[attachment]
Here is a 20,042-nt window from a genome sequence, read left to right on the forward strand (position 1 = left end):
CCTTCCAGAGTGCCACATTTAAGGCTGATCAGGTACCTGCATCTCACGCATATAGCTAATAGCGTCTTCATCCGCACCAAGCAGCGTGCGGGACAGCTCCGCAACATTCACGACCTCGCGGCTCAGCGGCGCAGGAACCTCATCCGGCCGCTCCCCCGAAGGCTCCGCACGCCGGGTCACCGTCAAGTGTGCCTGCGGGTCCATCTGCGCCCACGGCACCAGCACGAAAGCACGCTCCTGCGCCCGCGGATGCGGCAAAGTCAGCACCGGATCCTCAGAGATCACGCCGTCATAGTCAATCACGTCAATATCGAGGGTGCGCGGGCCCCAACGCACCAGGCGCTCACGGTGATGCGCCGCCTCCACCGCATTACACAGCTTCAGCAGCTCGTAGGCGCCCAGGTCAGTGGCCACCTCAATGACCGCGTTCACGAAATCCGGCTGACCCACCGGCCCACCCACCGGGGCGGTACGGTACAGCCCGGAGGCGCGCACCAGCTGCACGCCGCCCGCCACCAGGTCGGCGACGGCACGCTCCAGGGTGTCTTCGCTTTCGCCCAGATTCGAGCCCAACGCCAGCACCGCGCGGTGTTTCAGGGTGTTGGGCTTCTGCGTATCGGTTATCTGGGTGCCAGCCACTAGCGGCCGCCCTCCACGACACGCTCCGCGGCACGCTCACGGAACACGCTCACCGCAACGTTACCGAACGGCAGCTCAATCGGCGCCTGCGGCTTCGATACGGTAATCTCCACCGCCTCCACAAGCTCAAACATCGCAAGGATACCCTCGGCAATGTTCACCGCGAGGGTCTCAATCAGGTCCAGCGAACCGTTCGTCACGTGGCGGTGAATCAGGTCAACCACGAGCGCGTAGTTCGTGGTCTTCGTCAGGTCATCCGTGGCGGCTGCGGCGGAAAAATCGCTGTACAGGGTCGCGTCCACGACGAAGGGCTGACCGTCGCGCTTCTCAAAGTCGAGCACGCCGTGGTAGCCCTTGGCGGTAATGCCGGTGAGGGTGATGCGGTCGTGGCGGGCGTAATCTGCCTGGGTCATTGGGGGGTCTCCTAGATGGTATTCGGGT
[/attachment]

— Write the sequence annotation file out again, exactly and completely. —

Here is a 20,042-nt window from a genome sequence, read left to right on the forward strand (position 1 = left end):
CCTTCCAGAGTGCCACATTTAAGGCTGATCAGGTACCTGCATCTCACGCATATAGCTAATAGCGTCTTCATCCGCACCAAGCAGCGTGCGGGACAGCTCCGCAACATTCACGACCTCGCGGCTCAGCGGCGCAGGAACCTCATCCGGCCGCTCCCCCGAAGGCTCCGCACGCCGGGTCACCGTCAAGTGTGCCTGCGGGTCCATCTGCGCCCACGGCACCAGCACGAAAGCACGCTCCTGCGCCCGCGGATGCGGCAAAGTCAGCACCGGATCCTCAGAGATCACGCCGTCATAGTCAATCACGTCAATATCGAGGGTGCGCGGGCCCCAACGCACCAGGCGCTCACGGTGATGCGCCGCCTCCACCGCATTACACAGCTTCAGCAGCTCGTAGGCGCCCAGGTCAGTGGCCACCTCAATGACCGCGTTCACGAAATCCGGCTGACCCACCGGCCCACCCACCGGGGCGGTACGGTACAGCCCGGAGGCGCGCACCAGCTGCACGCCGCCCGCCACCAGGTCGGCGACGGCACGCTCCAGGGTGTCTTCGCTTTCGCCCAGATTCGAGCCCAACGCCAGCACCGCGCGGTGTTTCAGGGTGTTGGGCTTCTGCGTATCGGTTATCTGGGTGCCAGCCACTAGCGGCCGCCCTCCACGACACGCTCCGCGGCACGCTCACGGAACACGCTCACCGCAACGTTACCGAACGGCAGCTCAATCGGCGCCTGCGGCTTCGATACGGTAATCTCCACCGCCTCCACAAGCTCAAACATCGCAAGGATACCCTCGGCAATGTTCACCGCGAGGGTCTCAATCAGGTCCAGCGAACCGTTCGTCACGTGGCGGTGAATCAGGTCAACCACGAGCGCGTAGTTCGTGGTCTTCGTCAGGTCATCCGTGGCGGCTGCGGCGGAAAAATCGCTGTACAGGGTCGCGTCCACGACGAAGGGCTGACCGTCGCGCTTCTCAAAGTCGAGCACGCCGTGGTAGCCCTTGGCGGTAATGCCGGTGAGGGTGATGCGGTCGTGGCGGGCGTAATCTGCCTGGGTCATTGGGGGGTCTCCTAGATGGTATTCGGGT